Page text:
Bashaw town council decided to leave the pricing of its vacant residential lots “as-is” after hearing a report on the issue at their regular council meeting Nov. 15.
Town Chief Administrative Officer (CAO) Theresa Fuller submitted a report to council listing all of the town’s vacant residential lots and their current pricing.
She noted the top four were the ones she most talked to real estate agents about while another lot isn’t in the best location at the end of a street while a bit elevated.
She also noted four lots are located by Bashaw Meadows.
Fuller’s report included asking prices in the $40,000 to $50,000 range.
Councillors discussed the assessed values of the lots which Fuller told them had been quoted a few years ago and suspected are still accurate.
Mayor Rob McDonald asked Fuller if those prices were too high. Fuller responded the town is not getting many questions about its vacant residential lots, prices or otherwise.
Coun. Bryan Gust stated there is very little interest in vacant residential lots right now and mused that, in that case, there wasn’t much point in lowering them at this time.
Councillors unanimously agreed to leave the lots priced as they are.
CAO Fuller gave councillors a report on new water billing being sent to the Bashaw Community Centre, which in the past had its water bill paid by the town.
During discussion Fuller noted the community centre didn’t pay for garbage pick up either.
As councillors discussed the new water billing it was noted that the community centre has a number of tenants that this may affect, including the playschool and library among others.
Councillors accepted the report as information.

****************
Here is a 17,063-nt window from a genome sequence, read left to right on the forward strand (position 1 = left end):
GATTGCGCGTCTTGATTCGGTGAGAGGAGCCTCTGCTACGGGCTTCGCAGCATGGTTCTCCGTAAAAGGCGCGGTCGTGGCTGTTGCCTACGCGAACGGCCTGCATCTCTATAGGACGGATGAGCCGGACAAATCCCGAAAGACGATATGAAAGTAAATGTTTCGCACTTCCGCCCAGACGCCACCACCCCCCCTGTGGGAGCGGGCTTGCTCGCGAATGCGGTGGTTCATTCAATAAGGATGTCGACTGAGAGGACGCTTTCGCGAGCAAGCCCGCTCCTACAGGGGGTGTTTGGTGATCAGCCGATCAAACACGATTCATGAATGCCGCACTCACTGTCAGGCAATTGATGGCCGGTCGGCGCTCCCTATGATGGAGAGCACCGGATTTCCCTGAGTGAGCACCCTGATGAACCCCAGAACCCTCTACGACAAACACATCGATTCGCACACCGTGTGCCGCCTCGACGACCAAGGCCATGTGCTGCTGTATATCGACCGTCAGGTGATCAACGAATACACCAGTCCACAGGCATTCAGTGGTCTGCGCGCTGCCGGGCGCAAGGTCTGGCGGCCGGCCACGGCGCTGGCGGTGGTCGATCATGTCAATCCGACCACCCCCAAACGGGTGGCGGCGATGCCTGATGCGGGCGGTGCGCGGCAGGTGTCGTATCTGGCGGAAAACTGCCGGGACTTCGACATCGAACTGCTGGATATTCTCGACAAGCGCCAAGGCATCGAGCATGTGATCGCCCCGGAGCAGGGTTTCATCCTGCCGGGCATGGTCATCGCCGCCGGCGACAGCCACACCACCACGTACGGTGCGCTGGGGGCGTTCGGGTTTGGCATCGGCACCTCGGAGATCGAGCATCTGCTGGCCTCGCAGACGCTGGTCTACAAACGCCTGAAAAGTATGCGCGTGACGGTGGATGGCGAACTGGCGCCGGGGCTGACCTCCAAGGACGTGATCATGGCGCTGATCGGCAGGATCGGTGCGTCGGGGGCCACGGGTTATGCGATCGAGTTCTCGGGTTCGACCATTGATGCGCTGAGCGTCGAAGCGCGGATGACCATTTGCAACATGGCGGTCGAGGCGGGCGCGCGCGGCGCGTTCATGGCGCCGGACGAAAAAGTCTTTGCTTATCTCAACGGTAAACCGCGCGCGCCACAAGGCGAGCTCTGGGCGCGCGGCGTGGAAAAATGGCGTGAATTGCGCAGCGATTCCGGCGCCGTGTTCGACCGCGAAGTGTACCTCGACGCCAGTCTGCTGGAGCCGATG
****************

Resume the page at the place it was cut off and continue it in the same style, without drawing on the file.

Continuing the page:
Councillors approved a subdivision application from CN Rail to subdivide a part of Lot 42, Block RLY, Plan 4770 in order to create a new parcel.
CAO Fuller stated she’d been told the intention of the subdivision was to allow a roughly 2.3 acre parcel that held buildings and infrastructure to be sold.
Fuller added the application stated that there would be no change in the use of the land. The resolution permitting the subdivision included conditions such as being drawn up by a land surveyor.
Councillors read a letter of request from the Bashaw Bus Society referring to the annual grant which the town gives to the organization. The bus society requested $5,000.
Fuller stated this was consistent with funding requests from previous years.
She noted the town usually uses Municipal Sustainability Initiative (MSI) funds for the bus society request and she added that it’s expected the MSI funds will be the same in 2022 as past years.
During discussion it was noted riders outside Bashaw use the bus but pay the same fee as town residents.
Councillors accepted the request as information.
Stu Salkeld, Local Journalism Initiative Reporter, East Central Alberta Review